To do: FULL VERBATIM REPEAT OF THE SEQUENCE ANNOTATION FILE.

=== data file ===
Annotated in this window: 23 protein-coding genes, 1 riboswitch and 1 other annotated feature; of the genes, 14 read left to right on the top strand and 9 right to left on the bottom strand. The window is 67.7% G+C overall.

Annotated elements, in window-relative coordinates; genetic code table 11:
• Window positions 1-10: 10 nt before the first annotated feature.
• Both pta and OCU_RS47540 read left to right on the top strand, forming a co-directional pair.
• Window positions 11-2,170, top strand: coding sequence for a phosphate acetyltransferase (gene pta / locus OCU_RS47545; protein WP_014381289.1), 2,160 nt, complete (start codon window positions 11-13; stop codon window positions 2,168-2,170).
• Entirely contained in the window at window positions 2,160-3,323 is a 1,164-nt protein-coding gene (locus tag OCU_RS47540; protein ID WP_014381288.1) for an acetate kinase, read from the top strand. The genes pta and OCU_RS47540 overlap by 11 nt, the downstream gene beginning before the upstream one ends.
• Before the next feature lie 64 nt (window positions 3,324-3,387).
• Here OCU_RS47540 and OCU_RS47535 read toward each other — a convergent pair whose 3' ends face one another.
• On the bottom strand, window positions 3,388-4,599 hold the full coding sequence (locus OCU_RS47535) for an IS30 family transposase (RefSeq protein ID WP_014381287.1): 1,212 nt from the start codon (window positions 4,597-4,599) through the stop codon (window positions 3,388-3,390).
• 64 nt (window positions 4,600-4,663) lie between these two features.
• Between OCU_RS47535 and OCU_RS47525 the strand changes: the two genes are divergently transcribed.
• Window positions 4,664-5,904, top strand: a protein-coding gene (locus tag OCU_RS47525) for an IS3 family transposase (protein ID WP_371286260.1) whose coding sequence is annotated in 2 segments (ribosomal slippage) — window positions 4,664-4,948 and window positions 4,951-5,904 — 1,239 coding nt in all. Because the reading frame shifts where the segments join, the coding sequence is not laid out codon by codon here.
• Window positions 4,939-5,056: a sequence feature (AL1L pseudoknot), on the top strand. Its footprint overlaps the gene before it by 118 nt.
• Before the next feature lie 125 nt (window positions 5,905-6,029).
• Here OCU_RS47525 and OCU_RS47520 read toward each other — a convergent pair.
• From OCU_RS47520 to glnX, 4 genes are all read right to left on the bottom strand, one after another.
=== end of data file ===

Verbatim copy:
Annotated in this window: 23 protein-coding genes, 1 riboswitch and 1 other annotated feature; of the genes, 14 read left to right on the top strand and 9 right to left on the bottom strand. The window is 67.7% G+C overall.

Annotated elements, in window-relative coordinates; genetic code table 11:
• Window positions 1-10: 10 nt before the first annotated feature.
• Both pta and OCU_RS47540 read left to right on the top strand, forming a co-directional pair.
• Window positions 11-2,170, top strand: coding sequence for a phosphate acetyltransferase (gene pta / locus OCU_RS47545; protein WP_014381289.1), 2,160 nt, complete (start codon window positions 11-13; stop codon window positions 2,168-2,170).
• Entirely contained in the window at window positions 2,160-3,323 is a 1,164-nt protein-coding gene (locus tag OCU_RS47540; protein ID WP_014381288.1) for an acetate kinase, read from the top strand. The genes pta and OCU_RS47540 overlap by 11 nt, the downstream gene beginning before the upstream one ends.
• Before the next feature lie 64 nt (window positions 3,324-3,387).
• Here OCU_RS47540 and OCU_RS47535 read toward each other — a convergent pair whose 3' ends face one another.
• On the bottom strand, window positions 3,388-4,599 hold the full coding sequence (locus OCU_RS47535) for an IS30 family transposase (RefSeq protein ID WP_014381287.1): 1,212 nt from the start codon (window positions 4,597-4,599) through the stop codon (window positions 3,388-3,390).
• 64 nt (window positions 4,600-4,663) lie between these two features.
• Between OCU_RS47535 and OCU_RS47525 the strand changes: the two genes are divergently transcribed.
• Window positions 4,664-5,904, top strand: a protein-coding gene (locus tag OCU_RS47525) for an IS3 family transposase (protein ID WP_371286260.1) whose coding sequence is annotated in 2 segments (ribosomal slippage) — window positions 4,664-4,948 and window positions 4,951-5,904 — 1,239 coding nt in all. Because the reading frame shifts where the segments join, the coding sequence is not laid out codon by codon here.
• Window positions 4,939-5,056: a sequence feature (AL1L pseudoknot), on the top strand. Its footprint overlaps the gene before it by 118 nt.
• Before the next feature lie 125 nt (window positions 5,905-6,029).
• Here OCU_RS47525 and OCU_RS47520 read toward each other — a convergent pair.
• From OCU_RS47520 to glnX, 4 genes are all read right to left on the bottom strand, one after another.